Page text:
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Calculating Online Media ROI

It’s a question we’ve heard countless times:

“Should we choose to work with you, what ROI can you deliver?”

We would reply by stating the number of posts we would write and the social media exposure we would deliver across multiple platforms.

“Yes, but what is the value of that?”

We had no answer for that. It was a frustrating process for both parties so we decided to do something about it. We talked to PR agencies, DMOs, bloggers in other sectors and social media experts, but no one had quite figured out a way to calculate the ROI of online content and social media. There were various attempts to measure someone’s ‘influence’ on social media but none were conclusive. We then looked at how ROI is measured in traditional media and studied the workings of AVE (Advertising Value Equivalent), a widely-used model.

AVE basically looks at the size of an editorial and compares that with the price of an advertisement of a comparable size in the same publication. We were skeptical in the first instance. There were no values in that model that actually showed how many people had read an editorial in a newspaper or magazine or how much time they spent on that page. The model was too vague for us to take into consideration.

We then looked at our sites and our stats, and realised that the values missing in AVE calculations for traditional media were indeed present in online media. We could see how many people had read a specific post, how much time they spent reading it and where they came from. The powerful Google Analytics tool provides this information.

We can also see how many times a specific post has been tweeted (on Twitter), liked (Facebook), stumbled (StumbleUpon), +1 (Google+) and pinned (Pinterest). This prompted us to take another, closer look at the AVE model. We applied the model to a variety of sites and included traffic stats of individual posts.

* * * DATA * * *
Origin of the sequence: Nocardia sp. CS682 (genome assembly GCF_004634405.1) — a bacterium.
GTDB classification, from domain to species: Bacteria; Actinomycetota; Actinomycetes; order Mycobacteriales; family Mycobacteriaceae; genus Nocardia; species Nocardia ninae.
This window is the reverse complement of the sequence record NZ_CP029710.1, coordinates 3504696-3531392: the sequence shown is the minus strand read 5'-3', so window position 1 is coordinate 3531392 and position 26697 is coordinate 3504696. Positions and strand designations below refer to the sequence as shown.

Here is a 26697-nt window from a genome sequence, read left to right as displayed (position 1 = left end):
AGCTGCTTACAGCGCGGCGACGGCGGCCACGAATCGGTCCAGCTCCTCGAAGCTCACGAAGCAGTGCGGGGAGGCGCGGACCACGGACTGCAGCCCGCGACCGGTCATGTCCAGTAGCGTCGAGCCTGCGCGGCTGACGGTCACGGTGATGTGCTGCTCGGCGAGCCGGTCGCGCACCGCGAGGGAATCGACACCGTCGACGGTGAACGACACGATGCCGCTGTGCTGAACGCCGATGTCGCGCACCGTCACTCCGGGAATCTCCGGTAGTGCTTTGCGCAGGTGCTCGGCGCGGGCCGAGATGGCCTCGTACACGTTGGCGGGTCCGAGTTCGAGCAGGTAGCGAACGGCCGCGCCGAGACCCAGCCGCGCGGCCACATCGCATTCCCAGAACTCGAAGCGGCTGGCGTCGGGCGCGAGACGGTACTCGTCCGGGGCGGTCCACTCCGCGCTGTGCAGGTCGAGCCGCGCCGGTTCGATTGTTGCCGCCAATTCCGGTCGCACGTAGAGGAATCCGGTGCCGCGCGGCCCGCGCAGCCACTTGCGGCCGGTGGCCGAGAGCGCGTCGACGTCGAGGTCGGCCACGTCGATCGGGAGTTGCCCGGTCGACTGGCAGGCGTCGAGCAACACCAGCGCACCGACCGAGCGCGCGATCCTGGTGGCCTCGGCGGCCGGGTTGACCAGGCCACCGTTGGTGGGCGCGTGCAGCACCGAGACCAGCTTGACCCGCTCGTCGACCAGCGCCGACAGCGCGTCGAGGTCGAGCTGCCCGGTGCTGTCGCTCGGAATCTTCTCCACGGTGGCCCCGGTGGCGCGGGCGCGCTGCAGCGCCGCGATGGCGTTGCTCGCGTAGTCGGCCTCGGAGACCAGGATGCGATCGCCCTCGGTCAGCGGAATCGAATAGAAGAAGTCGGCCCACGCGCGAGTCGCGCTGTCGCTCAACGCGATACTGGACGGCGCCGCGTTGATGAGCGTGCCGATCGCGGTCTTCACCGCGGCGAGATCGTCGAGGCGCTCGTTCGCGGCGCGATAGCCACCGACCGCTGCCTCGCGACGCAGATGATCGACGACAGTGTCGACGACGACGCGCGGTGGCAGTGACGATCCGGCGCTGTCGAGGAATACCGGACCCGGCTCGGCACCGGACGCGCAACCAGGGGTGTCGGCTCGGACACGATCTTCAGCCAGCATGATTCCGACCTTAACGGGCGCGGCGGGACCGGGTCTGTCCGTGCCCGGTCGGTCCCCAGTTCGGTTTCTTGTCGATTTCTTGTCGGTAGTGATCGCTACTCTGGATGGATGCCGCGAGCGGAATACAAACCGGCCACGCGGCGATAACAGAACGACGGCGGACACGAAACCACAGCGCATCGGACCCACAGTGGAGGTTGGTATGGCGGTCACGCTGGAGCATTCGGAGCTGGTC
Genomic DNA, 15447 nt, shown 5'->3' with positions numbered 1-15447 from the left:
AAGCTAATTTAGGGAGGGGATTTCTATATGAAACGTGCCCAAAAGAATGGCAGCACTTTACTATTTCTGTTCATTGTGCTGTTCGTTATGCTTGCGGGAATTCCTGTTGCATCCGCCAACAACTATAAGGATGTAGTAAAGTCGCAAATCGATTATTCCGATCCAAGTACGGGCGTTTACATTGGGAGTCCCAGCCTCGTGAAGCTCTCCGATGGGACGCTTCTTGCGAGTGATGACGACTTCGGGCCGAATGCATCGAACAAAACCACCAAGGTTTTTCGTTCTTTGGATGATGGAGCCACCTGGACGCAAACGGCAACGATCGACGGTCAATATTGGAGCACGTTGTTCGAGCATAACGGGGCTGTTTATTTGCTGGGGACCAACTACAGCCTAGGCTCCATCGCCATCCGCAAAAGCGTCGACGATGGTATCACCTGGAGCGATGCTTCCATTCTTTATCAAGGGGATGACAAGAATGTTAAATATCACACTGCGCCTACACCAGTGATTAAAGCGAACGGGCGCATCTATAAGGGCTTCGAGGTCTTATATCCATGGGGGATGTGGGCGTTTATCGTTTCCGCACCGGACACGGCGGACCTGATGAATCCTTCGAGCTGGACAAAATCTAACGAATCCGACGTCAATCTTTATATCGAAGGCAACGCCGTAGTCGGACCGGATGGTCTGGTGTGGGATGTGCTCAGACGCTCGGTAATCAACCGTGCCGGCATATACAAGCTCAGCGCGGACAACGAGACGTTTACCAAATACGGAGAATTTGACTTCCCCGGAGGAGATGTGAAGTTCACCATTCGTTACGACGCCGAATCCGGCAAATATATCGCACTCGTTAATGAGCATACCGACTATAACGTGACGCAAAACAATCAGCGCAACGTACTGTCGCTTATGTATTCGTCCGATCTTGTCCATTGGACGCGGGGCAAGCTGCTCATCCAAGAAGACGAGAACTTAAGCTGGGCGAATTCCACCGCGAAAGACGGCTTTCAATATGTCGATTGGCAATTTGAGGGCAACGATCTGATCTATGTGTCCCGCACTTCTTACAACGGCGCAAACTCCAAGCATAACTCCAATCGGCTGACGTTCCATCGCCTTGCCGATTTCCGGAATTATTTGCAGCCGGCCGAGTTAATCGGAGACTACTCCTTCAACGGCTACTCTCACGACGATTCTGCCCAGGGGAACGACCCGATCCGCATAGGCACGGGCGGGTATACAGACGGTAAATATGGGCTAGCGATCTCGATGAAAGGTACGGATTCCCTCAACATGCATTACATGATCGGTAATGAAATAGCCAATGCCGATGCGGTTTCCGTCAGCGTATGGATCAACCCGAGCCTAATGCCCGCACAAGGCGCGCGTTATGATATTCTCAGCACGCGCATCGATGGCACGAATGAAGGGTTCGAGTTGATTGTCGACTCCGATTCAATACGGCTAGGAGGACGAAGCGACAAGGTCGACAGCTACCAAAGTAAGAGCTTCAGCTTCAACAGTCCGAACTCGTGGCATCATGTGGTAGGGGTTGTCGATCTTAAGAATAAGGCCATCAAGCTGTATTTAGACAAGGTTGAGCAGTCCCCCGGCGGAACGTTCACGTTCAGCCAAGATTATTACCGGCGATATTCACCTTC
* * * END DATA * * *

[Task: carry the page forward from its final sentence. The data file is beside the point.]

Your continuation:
An important component of online media is the exposure that can be generated via social media. Again, there are as yet no conclusive models that calculate the ROI of social media, i.e. the value of a tweet or a Facebook post. We decided to apply the same AVE principles to social media by researching the prices top social media influencers charge for a sponsored tweet. We created a basket of top influencers (using four different influence measuring tools) and gathered their prices. We then compared our reach and influence scores with this basket of top influencers and determined our prices on a pro rata basis.

Ad value of online content + ad value of tweet and facebook post = ROI

By applying the AVE model, we found a way to calculate the perceived ROI of the two pillars of online media – hosted content and social media reach. It can be used in a pre-campaign partner selection process as well as during the post-campaign phase (when detailed campaign-specific stats are available) to calculate the ROI of a campaign.

This method is by no means conclusive, and it will continue to grow, but it provides useful guidance to the perceived value of online publishers/bloggers. This method’s biggest merit is that it puts a number on the value of online media. By doing so, it offers a degree of clarity to understand the complex and rapidly evolving online world.

Melvin Böcher and Keith Jenkins.

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